He later worked as a “hop” at the Crescent Laundry on Second Street. Customers would pull into the parking lot, and Jim Burnham would pick up their dry cleaning and give them a claim ticket.
But the money was always greener on the other side of the block. When he was a sophomore at Lanier High School, he marched over to the Grand Theatre (now the Grand Opera House) and applied for a job as an usher.
“It was a better paying job,” he said. Then he laughed. “I got 33 and a third cents an hour.”
He ushered at the Grand and three other downtown movie theaters — the Ritz, Rialto and Capitol — until his freshman year at Mercer. The ushers wore blue uniforms and used tiny flashlights to escort movie patrons to their seats.
Jim was promoted to head usher at the Grand, then became assistant manager at the Ritz, which is now the home of Theatre Macon.
The Grand usually got the first-run films. The main attraction at the Ritz was cowboy movies.
Jim, now 88 years old and a retired physician, remains a big fan of Westerns to this day. But whenever his wife, the late Anne Burnham, suggested they go to the “picture show,” Jim didn’t always enthusiastically jump out of his chair and grab his car keys.
“I spent several years at the movies,” he would tell her. “I can still smell the popcorn.”
One movie stands out above the rest. “God is My Co-Pilot” was shown for the first time on the night of Feb. 21, 1945. It was the only world premiere of a major motion picture in city history. (“The Rose and the Jackal,” which was filmed scenes at the Hay House and starred Christopher Reeve, later had its first screening in Macon in 1990 but it was a made-for-TV movie.)
“God is My Co-Pilot” wasn’t filmed here, but it was the story of one of Macon’s most famous citizens, Gen. Robert L. Scott. The movie was based on the book by Scott, an ace fighter pilot with the Flying Tigers during World War II.
The line to get in the door at the Grand stretched down the sidewalk and around the courthouse. The attendance was estimated at 1,300. Jim said it was rare when the second balcony had to be opened. Folks were sitting so high up God really was their co-pilot.
The day before the movie, there was a parade on Cherry Street featuring Scott and many of the film’s major stars. Following the movie, a gala ball was held at the City Auditorium. The next morning, the Telegraph called the premiere “grand and glorious” and described the day for Macon as “perhaps the most festive occasion in its 120-year history.”
On Thursday, the iconic Macon movie will be shown at the Grand Opera House at 7:30 p.m. as part of the Grand’s ongoing classic series and to celebrate the movie’s 73rd anniversary.
Admission is $5, a bargain when you add the privilege of a shared movie experience at one of the city’s most beautiful venues. (If you mention the Museum of Aviation at the ticket booth, you will receive a discount.)
(Another classic, “Ben Hur,” starring Charlton Heston, is scheduled for March 23, just in time for Easter. The stage at the Grand once was the largest in the Southeast, and a play production of “Ben Hur” appeared on that stage in 1908 with live horses and a chariot on a treadmill.)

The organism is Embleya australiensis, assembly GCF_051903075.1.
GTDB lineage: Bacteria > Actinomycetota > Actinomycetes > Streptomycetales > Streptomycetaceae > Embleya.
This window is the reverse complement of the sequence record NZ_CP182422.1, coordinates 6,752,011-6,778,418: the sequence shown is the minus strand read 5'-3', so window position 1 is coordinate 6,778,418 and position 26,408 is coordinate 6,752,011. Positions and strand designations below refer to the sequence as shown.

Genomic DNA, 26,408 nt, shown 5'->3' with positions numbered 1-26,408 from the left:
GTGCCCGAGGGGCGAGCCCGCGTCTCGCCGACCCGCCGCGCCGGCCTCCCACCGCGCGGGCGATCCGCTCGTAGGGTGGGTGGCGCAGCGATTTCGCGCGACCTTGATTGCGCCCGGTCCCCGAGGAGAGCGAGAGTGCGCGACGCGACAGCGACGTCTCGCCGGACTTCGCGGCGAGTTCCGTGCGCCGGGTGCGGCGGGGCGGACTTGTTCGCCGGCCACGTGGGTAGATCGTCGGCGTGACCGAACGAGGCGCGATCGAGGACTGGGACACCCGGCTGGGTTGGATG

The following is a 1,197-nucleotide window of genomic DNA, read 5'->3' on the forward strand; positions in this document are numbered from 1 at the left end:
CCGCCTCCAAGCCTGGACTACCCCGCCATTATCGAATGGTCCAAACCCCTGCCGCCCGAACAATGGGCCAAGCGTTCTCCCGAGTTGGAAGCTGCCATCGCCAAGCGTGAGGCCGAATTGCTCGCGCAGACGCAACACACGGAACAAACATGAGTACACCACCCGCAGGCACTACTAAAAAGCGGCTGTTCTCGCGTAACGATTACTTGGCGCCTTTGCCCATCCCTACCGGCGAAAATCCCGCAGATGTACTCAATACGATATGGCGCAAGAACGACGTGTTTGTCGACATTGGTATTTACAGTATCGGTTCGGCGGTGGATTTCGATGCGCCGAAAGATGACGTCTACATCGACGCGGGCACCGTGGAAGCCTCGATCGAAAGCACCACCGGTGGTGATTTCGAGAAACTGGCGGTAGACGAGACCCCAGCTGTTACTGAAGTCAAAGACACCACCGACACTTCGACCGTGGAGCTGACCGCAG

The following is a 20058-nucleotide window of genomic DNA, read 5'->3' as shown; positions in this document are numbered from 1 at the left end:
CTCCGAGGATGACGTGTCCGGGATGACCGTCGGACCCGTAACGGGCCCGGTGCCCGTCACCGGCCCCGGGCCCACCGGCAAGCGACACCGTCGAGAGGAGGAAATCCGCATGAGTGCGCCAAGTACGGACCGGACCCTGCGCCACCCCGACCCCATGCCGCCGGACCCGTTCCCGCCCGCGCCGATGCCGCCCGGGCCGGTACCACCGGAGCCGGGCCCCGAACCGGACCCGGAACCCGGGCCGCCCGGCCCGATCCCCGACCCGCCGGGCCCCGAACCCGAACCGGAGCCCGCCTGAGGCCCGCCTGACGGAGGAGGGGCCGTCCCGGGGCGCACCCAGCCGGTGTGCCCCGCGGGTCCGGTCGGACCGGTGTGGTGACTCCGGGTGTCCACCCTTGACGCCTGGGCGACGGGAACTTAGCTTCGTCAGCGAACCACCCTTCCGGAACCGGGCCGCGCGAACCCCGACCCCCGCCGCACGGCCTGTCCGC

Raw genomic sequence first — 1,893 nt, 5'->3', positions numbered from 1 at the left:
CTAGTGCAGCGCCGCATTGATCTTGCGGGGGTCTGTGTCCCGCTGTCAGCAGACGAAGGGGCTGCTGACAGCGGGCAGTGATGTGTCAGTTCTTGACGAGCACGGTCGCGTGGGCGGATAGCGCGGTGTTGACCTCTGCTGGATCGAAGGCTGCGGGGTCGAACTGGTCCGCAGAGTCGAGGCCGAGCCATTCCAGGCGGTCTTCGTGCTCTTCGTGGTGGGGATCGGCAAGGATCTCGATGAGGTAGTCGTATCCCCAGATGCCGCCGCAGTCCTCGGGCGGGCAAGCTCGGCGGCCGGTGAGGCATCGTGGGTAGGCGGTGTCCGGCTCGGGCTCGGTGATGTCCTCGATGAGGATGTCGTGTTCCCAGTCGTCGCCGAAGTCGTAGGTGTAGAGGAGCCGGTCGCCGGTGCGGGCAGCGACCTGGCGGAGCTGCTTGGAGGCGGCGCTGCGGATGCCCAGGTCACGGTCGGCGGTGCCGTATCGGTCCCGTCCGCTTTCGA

It should be noted that while “God is My Co-Pilot” won’t make many “Best Films of the 20th Century” lists, it was not a “B” movie. It was distributed by Warner Brothers. Producer Robert Buckner is best known for one of the greatest sports movies – “Knute Rockne All American.” Director Robert Florey did the first Marx Brothers movie. Dennis Morgan, who played Gen. Scott, was a handsome actor who appeared in more than 50 movies opposite such leading ladies as Ginger Rogers, Bette Davis, Olivia de Havilland and Barbara Stanwyck.
The film opens with a message: “Out of the glory-streaked heavens … comes the story that inspired a nation!” Scott recites these lines: “This is the record of my experiences as a fighter pilot with Gen. (Claire) Chenault and the fliers under his command. The story is true, the events actual and Warner Brothers has filmed it as I have lived it – in the skies over Asia.”
Like Gen. Scott, Jim attended Macon’s Lanier High, which at one time had one of the largest Junior ROTC programs in the country. Jim graduated in 1947, so he just missed World War II. But he did enlist in the Navy in 1956, after graduating from medical school and doing his residency at the old Macon Hospital.
A typed copy of one of the original “God is My Co-Pilot” scripts can be found in the archives at Washington Memorial Library. And, of course, there is “God is My Co-Pilot” exhibit at the Museum of Aviation in Warner Robins, where the stretch of Highway 247 in front of the museum is named in Scott’s honor. The night of the show, the museum will have a table on display in the lobby at the Grand with a typewriter Scott used to write letters during the war.
Ed Grisamore teaches journalism and creative writing at Stratford Academy in Macon. His column appears on Sundays in The Telegraph.